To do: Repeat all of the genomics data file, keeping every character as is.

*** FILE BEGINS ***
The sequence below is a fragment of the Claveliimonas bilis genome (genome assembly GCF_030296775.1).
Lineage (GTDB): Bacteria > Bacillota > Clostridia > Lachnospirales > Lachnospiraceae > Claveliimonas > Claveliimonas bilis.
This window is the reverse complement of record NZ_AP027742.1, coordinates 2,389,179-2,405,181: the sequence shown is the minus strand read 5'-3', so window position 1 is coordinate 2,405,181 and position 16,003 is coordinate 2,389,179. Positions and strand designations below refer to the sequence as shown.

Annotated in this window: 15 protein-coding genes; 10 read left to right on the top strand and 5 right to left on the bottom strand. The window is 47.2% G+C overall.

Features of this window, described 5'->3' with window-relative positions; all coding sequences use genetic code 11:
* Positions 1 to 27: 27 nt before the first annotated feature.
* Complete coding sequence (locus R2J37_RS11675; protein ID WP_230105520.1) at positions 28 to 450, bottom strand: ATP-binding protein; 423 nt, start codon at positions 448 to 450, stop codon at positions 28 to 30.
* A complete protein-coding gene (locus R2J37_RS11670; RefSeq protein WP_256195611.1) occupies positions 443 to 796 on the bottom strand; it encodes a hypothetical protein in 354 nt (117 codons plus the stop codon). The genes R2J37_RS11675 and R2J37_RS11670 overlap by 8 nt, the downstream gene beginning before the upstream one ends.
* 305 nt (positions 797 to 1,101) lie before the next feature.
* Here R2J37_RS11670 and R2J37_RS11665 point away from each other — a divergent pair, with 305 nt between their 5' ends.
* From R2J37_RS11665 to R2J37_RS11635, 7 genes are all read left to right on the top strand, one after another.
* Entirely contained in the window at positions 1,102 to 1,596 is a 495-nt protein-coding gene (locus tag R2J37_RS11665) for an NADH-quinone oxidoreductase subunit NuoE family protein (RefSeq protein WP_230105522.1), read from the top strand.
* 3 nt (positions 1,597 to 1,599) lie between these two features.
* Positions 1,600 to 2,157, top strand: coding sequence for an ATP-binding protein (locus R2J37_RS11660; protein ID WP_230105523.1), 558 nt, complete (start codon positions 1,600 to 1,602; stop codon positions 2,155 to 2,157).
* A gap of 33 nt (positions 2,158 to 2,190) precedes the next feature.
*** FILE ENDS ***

The sequence below is a fragment of the Claveliimonas bilis genome (genome assembly GCF_030296775.1).
Lineage (GTDB): Bacteria > Bacillota > Clostridia > Lachnospirales > Lachnospiraceae > Claveliimonas > Claveliimonas bilis.
This window is the reverse complement of record NZ_AP027742.1, coordinates 2,389,179-2,405,181: the sequence shown is the minus strand read 5'-3', so window position 1 is coordinate 2,405,181 and position 16,003 is coordinate 2,389,179. Positions and strand designations below refer to the sequence as shown.

Annotated in this window: 15 protein-coding genes; 10 read left to right on the top strand and 5 right to left on the bottom strand. The window is 47.2% G+C overall.

Features of this window, described 5'->3' with window-relative positions; all coding sequences use genetic code 11:
* Positions 1 to 27: 27 nt before the first annotated feature.
* Complete coding sequence (locus R2J37_RS11675; protein ID WP_230105520.1) at positions 28 to 450, bottom strand: ATP-binding protein; 423 nt, start codon at positions 448 to 450, stop codon at positions 28 to 30.
* A complete protein-coding gene (locus R2J37_RS11670; RefSeq protein WP_256195611.1) occupies positions 443 to 796 on the bottom strand; it encodes a hypothetical protein in 354 nt (117 codons plus the stop codon). The genes R2J37_RS11675 and R2J37_RS11670 overlap by 8 nt, the downstream gene beginning before the upstream one ends.
* 305 nt (positions 797 to 1,101) lie before the next feature.
* Here R2J37_RS11670 and R2J37_RS11665 point away from each other — a divergent pair, with 305 nt between their 5' ends.
* From R2J37_RS11665 to R2J37_RS11635, 7 genes are all read left to right on the top strand, one after another.
* Entirely contained in the window at positions 1,102 to 1,596 is a 495-nt protein-coding gene (locus tag R2J37_RS11665) for an NADH-quinone oxidoreductase subunit NuoE family protein (RefSeq protein WP_230105522.1), read from the top strand.
* 3 nt (positions 1,597 to 1,599) lie between these two features.
* Positions 1,600 to 2,157, top strand: coding sequence for an ATP-binding protein (locus R2J37_RS11660; protein ID WP_230105523.1), 558 nt, complete (start codon positions 1,600 to 1,602; stop codon positions 2,155 to 2,157).
* A gap of 33 nt (positions 2,158 to 2,190) precedes the next feature.